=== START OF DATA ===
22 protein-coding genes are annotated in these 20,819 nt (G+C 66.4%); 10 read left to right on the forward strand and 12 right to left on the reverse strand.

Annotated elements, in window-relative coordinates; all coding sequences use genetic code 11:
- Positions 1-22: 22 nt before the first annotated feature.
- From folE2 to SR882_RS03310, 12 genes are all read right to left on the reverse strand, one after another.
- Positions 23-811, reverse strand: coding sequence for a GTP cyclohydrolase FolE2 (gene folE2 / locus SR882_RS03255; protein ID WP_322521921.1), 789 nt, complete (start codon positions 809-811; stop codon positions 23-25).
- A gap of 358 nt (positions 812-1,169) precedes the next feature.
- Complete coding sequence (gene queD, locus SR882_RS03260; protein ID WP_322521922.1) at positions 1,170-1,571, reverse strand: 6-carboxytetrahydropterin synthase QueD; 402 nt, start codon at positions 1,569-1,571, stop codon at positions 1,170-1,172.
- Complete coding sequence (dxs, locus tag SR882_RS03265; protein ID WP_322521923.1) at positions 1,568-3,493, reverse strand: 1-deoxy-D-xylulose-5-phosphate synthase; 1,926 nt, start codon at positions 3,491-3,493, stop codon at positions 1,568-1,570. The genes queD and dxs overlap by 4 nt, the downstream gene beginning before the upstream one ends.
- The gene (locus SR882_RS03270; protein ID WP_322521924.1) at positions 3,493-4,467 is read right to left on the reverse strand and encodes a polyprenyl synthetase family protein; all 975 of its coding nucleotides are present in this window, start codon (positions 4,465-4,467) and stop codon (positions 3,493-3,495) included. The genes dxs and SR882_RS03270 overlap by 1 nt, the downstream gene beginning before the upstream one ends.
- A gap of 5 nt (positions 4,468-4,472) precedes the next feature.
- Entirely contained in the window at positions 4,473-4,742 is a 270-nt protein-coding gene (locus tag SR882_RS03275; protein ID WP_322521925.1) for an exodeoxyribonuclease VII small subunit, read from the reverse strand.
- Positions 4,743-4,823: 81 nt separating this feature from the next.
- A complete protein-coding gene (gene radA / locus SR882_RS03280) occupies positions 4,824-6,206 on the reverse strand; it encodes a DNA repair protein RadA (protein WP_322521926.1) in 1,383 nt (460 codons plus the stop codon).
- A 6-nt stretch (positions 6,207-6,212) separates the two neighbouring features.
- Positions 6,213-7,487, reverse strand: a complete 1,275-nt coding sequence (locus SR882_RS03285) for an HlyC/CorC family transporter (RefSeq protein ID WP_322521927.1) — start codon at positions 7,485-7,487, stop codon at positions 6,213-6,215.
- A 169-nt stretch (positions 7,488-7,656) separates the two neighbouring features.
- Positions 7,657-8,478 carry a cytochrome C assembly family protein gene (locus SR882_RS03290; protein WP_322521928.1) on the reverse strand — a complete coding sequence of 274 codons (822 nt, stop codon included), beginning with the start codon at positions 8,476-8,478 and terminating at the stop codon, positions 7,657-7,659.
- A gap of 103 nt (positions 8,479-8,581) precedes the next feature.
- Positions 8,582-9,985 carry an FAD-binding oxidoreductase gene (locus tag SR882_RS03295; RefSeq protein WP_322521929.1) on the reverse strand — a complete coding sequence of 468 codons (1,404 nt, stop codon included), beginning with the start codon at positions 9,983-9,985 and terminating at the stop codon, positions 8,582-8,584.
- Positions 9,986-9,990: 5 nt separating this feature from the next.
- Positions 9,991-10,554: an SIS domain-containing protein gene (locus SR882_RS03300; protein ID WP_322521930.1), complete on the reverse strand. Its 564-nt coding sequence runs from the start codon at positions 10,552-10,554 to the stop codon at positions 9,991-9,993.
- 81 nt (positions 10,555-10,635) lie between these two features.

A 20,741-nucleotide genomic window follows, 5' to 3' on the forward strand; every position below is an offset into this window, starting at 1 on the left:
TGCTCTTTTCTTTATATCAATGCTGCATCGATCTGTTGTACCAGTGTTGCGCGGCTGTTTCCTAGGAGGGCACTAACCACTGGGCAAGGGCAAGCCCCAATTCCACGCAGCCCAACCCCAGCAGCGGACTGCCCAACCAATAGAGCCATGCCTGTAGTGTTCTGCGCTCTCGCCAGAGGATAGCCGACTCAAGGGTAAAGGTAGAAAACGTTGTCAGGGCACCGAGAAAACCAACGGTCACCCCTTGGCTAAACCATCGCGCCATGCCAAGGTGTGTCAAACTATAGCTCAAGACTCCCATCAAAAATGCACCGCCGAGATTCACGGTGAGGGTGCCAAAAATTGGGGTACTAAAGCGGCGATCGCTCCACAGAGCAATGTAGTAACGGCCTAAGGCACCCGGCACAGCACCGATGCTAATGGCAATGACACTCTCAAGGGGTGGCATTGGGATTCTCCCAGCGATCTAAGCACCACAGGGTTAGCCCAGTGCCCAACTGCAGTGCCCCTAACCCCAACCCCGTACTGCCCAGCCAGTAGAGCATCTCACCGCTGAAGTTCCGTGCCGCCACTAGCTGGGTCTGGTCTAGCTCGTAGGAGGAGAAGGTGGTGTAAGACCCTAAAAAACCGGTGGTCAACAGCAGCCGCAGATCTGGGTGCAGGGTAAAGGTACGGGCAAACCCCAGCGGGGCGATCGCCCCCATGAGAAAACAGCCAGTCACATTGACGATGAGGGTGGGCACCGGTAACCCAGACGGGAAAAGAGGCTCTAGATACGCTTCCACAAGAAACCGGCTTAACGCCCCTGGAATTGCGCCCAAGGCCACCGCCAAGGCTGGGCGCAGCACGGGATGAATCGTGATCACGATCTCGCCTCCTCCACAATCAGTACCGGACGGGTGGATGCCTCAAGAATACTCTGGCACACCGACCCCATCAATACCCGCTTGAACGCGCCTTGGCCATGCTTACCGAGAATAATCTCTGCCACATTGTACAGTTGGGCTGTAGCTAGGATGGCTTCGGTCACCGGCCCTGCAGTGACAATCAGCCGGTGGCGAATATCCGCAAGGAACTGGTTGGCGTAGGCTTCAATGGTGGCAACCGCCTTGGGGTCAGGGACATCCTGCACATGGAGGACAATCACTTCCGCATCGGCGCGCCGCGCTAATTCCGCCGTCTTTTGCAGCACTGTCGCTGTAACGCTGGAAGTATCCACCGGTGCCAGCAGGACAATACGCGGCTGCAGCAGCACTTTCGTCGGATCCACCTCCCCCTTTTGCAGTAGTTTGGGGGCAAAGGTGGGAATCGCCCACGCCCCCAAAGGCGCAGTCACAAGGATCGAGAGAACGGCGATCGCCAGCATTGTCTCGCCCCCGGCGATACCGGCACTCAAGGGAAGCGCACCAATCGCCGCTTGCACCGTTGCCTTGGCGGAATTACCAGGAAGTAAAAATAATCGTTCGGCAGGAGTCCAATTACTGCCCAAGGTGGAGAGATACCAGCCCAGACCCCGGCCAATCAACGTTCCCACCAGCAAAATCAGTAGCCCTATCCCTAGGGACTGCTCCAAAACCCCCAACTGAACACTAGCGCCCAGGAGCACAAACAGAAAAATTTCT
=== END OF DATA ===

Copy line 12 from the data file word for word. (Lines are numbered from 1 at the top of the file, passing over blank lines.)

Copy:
- Positions 4,743-4,823: 81 nt separating this feature from the next.